We quantify the macroeconomic and welfare effects of a social health insurance reform that occurred in China in 2016 using a two-sector model with endogenous rural-to-urban migrant workers. The calibrated model mimics the rural-to-urban migration and rural-urban wage gap from 2007 through 2016. We find that the health insurance reform depresses rural-to-urban migration and leads to reallocation of labor and capital in both the rural and urban sectors. As the result, we find that the consolidation of premium and reimbursement expands the rural-urban wage gap by approximately 6.8% but universal health insurance coveragenarrows the rural-urban wage gap by approximately 0.9%. Keeping the government deficit unchanged, the welfare results favor universal health insurance relative to pure consolidation.
How does the capacity removal policy affect China’s economy? To quantify the policy outcomes and costs, a four-sector model with vertical market structures is built. The calibrated model shows that, to achieve the policy goal, 10% of equipment operation in the high energy-consuming sectors must be shut down. This policy leads to an improved energy structure in which total energy consumption drops by 4.75% at the cost of a contraction in economic growth, where the total output declines by 12.31%. The numerical experiments find that the optimal policy is to limit the production scale in both the iron/steel industry and the fossil energy industry, closing 9% and 7% of the production, respectively, since doing so minimizes output loss and improves the energy structure. This paper quantifies the impact of the current capacity removal policy and provides policy alternatives to reach the same policy target with a lower output loss.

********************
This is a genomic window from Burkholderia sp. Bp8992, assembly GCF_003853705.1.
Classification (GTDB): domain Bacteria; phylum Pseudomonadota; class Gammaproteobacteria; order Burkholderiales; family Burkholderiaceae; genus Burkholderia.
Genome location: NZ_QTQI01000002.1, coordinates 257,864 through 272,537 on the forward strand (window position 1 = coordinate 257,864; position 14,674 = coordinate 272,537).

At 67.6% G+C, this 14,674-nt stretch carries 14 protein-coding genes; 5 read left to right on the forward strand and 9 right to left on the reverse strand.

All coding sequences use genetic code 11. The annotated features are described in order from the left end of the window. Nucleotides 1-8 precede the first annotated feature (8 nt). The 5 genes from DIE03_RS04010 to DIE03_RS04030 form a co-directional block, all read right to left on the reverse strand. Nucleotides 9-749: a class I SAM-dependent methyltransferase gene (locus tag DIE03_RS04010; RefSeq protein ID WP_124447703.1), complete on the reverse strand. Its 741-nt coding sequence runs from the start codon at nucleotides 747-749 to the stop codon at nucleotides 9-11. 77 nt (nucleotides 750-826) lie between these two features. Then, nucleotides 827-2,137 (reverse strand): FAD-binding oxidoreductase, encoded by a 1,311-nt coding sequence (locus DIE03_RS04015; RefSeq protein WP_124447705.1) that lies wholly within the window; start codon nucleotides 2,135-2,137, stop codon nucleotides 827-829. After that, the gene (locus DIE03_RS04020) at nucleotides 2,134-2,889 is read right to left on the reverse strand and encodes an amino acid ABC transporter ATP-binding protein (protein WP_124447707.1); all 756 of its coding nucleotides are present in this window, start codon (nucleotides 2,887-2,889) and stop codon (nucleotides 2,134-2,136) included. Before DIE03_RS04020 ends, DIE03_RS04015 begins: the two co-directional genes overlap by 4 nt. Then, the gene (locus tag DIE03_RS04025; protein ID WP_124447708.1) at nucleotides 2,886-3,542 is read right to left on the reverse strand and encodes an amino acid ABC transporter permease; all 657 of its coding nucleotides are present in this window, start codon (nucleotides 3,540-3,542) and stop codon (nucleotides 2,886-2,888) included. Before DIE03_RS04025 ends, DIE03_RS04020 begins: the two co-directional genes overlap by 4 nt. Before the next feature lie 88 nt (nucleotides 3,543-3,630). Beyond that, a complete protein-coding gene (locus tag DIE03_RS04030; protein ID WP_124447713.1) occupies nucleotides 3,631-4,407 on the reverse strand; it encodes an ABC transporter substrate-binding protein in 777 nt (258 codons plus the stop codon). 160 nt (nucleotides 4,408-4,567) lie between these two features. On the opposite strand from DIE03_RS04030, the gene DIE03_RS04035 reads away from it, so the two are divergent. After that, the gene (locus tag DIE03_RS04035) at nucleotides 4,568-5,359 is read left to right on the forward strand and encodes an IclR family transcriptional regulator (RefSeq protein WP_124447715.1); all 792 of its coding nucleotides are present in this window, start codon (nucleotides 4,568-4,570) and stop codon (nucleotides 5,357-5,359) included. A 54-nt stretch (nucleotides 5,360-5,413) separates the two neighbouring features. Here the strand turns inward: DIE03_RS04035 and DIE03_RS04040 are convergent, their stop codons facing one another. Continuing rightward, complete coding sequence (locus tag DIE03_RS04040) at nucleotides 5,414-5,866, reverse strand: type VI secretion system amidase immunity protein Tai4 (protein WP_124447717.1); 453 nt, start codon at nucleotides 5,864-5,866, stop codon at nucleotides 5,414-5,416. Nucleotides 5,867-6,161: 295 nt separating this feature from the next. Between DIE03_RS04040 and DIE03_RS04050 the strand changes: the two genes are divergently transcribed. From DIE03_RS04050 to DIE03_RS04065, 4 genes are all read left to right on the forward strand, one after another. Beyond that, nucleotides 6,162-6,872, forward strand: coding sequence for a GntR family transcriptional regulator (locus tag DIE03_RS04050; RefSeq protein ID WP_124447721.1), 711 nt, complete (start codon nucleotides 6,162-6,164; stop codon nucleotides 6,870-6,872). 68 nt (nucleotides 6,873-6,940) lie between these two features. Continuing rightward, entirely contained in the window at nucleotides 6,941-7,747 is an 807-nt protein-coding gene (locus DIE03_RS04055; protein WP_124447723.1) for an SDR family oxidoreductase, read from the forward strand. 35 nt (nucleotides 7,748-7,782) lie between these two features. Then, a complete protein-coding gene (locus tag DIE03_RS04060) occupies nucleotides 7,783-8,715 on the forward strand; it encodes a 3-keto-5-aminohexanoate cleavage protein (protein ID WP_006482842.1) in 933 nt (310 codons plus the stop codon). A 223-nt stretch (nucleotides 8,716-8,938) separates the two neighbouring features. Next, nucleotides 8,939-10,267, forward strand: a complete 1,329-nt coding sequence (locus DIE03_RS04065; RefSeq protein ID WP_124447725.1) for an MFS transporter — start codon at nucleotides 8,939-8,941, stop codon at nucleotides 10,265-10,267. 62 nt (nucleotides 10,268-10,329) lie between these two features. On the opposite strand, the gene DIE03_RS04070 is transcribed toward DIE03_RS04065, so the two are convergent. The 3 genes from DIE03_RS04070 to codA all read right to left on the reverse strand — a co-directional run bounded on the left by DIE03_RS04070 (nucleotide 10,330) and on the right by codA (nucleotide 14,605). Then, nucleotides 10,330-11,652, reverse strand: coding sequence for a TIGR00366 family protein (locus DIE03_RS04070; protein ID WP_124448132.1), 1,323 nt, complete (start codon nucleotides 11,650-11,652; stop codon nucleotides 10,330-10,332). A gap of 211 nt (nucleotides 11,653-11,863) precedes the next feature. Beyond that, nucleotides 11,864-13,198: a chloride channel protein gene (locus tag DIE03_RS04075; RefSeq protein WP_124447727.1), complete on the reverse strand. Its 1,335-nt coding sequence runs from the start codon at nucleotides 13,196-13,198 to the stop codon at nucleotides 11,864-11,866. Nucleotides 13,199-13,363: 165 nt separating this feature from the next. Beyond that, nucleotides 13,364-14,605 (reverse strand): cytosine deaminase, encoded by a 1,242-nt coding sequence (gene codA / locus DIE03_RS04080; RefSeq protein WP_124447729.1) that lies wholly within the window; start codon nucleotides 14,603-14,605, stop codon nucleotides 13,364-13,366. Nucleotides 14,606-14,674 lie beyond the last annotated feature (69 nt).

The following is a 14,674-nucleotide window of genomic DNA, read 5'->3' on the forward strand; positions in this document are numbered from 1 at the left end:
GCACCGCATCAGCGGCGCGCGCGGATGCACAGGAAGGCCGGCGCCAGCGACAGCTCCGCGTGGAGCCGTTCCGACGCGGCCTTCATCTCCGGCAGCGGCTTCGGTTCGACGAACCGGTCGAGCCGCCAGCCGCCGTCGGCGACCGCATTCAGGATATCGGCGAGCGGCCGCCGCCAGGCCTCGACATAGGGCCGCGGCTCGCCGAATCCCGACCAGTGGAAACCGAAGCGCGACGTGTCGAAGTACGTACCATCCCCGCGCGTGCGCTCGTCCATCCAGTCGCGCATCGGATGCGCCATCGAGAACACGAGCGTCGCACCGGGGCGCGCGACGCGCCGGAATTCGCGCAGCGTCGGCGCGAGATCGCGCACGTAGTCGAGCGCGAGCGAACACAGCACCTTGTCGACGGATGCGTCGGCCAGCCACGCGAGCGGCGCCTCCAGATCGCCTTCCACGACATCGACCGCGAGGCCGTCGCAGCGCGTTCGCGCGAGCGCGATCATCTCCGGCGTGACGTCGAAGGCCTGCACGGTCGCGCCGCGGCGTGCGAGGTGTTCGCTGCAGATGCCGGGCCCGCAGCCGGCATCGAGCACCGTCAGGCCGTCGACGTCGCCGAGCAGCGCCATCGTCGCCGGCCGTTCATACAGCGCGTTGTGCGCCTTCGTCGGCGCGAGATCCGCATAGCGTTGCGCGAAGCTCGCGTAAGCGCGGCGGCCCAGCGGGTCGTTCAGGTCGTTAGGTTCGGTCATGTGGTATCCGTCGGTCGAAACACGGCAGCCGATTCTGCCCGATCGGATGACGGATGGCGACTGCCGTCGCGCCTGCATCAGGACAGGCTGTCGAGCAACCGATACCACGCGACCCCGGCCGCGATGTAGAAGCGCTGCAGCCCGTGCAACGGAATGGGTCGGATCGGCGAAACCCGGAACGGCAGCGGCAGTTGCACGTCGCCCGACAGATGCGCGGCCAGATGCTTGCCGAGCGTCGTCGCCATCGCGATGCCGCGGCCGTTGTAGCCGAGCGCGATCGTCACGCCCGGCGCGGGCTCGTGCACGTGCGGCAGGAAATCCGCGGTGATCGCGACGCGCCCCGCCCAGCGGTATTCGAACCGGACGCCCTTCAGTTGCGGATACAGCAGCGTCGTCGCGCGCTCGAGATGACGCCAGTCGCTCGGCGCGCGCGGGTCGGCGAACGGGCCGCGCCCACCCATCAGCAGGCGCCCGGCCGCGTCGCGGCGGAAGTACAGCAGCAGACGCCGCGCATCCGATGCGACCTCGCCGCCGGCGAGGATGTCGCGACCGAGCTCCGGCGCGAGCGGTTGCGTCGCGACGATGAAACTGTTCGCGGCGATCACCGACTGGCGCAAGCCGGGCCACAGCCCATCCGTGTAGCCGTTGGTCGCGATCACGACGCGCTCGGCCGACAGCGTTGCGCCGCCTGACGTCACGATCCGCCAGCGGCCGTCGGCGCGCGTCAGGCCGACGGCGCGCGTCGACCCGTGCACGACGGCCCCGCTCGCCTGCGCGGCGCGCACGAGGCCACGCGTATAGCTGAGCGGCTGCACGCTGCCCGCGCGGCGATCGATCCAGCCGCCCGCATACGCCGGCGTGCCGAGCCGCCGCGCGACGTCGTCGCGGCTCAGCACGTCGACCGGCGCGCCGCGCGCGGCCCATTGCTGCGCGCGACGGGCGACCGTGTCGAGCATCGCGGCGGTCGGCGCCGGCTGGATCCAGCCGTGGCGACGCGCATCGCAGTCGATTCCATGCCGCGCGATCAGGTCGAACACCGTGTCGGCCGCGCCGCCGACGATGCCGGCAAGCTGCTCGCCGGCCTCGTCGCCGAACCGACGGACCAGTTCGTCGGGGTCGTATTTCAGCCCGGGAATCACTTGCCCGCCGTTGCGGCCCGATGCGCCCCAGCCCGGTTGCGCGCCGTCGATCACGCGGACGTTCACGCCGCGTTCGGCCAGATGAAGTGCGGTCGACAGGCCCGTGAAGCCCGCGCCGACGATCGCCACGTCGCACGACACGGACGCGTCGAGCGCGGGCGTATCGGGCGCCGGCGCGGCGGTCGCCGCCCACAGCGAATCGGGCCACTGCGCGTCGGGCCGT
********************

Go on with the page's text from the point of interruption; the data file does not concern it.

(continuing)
We evaluate a reform of the US tax system switching to consumption taxation instead of income taxation. We do so in an environment that allows for progressivity of consumption taxes through differential tax rates between basic and non-basic consumption goods. The consumption tax system that maximizes aggregate welfare involves a 4% subsidy on basic consumption goods and a 68% tax on non-basic goods. Such a tax scheme generates 10% higher output in the long run, with a small increase in inequality. Nonetheless, the bench- mark with progressive income taxes and mild consumption taxes provides higher welfare on aggregate in the steady state, and even more so if we consider the transition.